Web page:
Yvonne said: “Occupancy rates will only take you so far. Adding additional experiences will enhance your guests’ enjoyment whilst also boosting your bank account!”

Yoga class, credit: Unsplash

Offering experiences in partnership with other businesses and brands can also benefit your marketing.

Sarah said: “We work with DeliVita who supply luxury wood-fired ovens which benefits both brands. Working with other businesses to provide experiences means we can support each other in our marketing and reach wider audiences.”

Yvonne added that offering experiences allows you to share your passions with your guests. She said: “You can create experiences that you are passionate about and help your guests create memories that will increase the chances of them coming back. It can also deepen their experience of your property and the area, giving them an emotional connection which again, helps to drive repeat bookings.”

Things to consider

Despite all the positive aspects of offering additional experiences for your guests, there are some factors that need to be considered.

Sarah at The Hudnalls Hideout said that offering experiences requires quite a bit of time and effort.

“It would be a lot simpler if we just provided accommodation. There’s a lot to remember when you’re running around organising everything and picking up hampers. You do need to do quite a bit of diary checking to make sure everything is ready for the right guest at the right time.”

Sarah added that running some of the experiences requires her to be on site helping the guests herself.

She said: “For example, guests aren’t always familiar with the wood fired oven or the fire pit, so we go down and help them. I think it depends how involved the business owner wants to be and how much time you want to spend sorting out all these extras.”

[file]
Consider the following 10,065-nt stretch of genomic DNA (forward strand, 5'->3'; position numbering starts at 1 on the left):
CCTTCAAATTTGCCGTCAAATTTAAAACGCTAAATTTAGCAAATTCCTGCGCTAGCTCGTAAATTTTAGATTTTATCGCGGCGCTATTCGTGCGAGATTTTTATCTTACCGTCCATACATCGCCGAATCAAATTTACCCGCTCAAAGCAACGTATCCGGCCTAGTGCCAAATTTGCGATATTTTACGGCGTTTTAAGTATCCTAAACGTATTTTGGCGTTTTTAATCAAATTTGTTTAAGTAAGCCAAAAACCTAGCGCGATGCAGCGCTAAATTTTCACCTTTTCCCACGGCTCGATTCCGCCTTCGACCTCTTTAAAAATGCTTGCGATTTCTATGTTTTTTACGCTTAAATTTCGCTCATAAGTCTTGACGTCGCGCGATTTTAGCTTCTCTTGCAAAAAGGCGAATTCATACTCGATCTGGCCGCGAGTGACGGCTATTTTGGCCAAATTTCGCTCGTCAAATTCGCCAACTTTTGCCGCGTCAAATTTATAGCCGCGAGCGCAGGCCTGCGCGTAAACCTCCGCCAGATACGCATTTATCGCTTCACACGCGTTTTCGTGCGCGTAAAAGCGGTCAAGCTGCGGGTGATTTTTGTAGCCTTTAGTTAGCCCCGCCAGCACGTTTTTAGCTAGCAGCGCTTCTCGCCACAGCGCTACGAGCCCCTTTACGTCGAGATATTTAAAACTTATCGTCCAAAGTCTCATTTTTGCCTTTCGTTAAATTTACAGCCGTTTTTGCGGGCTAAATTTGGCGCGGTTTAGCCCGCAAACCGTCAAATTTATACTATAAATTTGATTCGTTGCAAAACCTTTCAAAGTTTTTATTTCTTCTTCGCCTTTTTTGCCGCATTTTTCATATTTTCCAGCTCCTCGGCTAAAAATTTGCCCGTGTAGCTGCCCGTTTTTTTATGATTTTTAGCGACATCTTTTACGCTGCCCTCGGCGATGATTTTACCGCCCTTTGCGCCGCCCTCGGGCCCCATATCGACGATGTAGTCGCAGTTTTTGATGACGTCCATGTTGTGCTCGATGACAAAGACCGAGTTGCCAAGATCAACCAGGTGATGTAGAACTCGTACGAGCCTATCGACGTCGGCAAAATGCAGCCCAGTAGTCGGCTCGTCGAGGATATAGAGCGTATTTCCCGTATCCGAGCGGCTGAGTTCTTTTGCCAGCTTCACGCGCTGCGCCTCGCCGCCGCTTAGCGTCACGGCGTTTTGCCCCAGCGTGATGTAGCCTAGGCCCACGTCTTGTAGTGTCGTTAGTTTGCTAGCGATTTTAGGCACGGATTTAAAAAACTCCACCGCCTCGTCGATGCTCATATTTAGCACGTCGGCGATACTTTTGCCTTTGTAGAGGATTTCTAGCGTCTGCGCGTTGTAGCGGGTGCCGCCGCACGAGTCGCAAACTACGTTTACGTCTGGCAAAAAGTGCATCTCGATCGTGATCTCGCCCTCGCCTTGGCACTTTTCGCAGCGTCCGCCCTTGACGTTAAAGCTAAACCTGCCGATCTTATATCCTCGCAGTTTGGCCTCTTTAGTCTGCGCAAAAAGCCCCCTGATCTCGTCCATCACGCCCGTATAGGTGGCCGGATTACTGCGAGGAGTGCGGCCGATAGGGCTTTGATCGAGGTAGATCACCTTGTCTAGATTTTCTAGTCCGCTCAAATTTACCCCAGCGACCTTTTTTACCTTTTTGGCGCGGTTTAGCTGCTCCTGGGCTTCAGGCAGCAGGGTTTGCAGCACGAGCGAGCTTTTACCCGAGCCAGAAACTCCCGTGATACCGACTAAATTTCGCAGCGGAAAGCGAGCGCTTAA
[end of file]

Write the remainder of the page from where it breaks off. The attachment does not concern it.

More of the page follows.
“You have to keep adding to the guest experience and continue evolving.”

Henry Bennett, CEO of YourWelcome, said: “You either need to source third party providers and contact them directly, which can be very time consuming but more personal, or you can use a Point of Sale company who already has hundreds of partners and you can start earning quicker.”

Sarah said: “I think you also have to take the view that it’s going to take up quite a bit of time to find the right people to work with. Do you like and trust these people? Are they going to do a good job for your guests?

“You need to spend time explaining your expectations and making sure they can deliver the quality experience or service you’re looking for.

“And if they turn around and say they don’t think it’s going to work, you just have to accept that, move on and find something else. But if you’re in the luxury market, the investment is definitely worth it.”

Depending on the third party experiences you offer, Henry said it’s important to “make it clear that the guest is transacting with the experience provider”.

For example, if your guests spend the day at an external tourist attraction, “you don’t want a bad experience at a third party venue to reflect badly upon your business and affect the review they leave on an OTA,” said Henry.

Sarah Orchard added that you need to decide what sort of experiences you want to offer and make sure it’s a good fit for your brand. She said: “You don’t want to be associated with businesses that could potentially damage your brand by providing a poor experience, so it requires quite a bit of planning.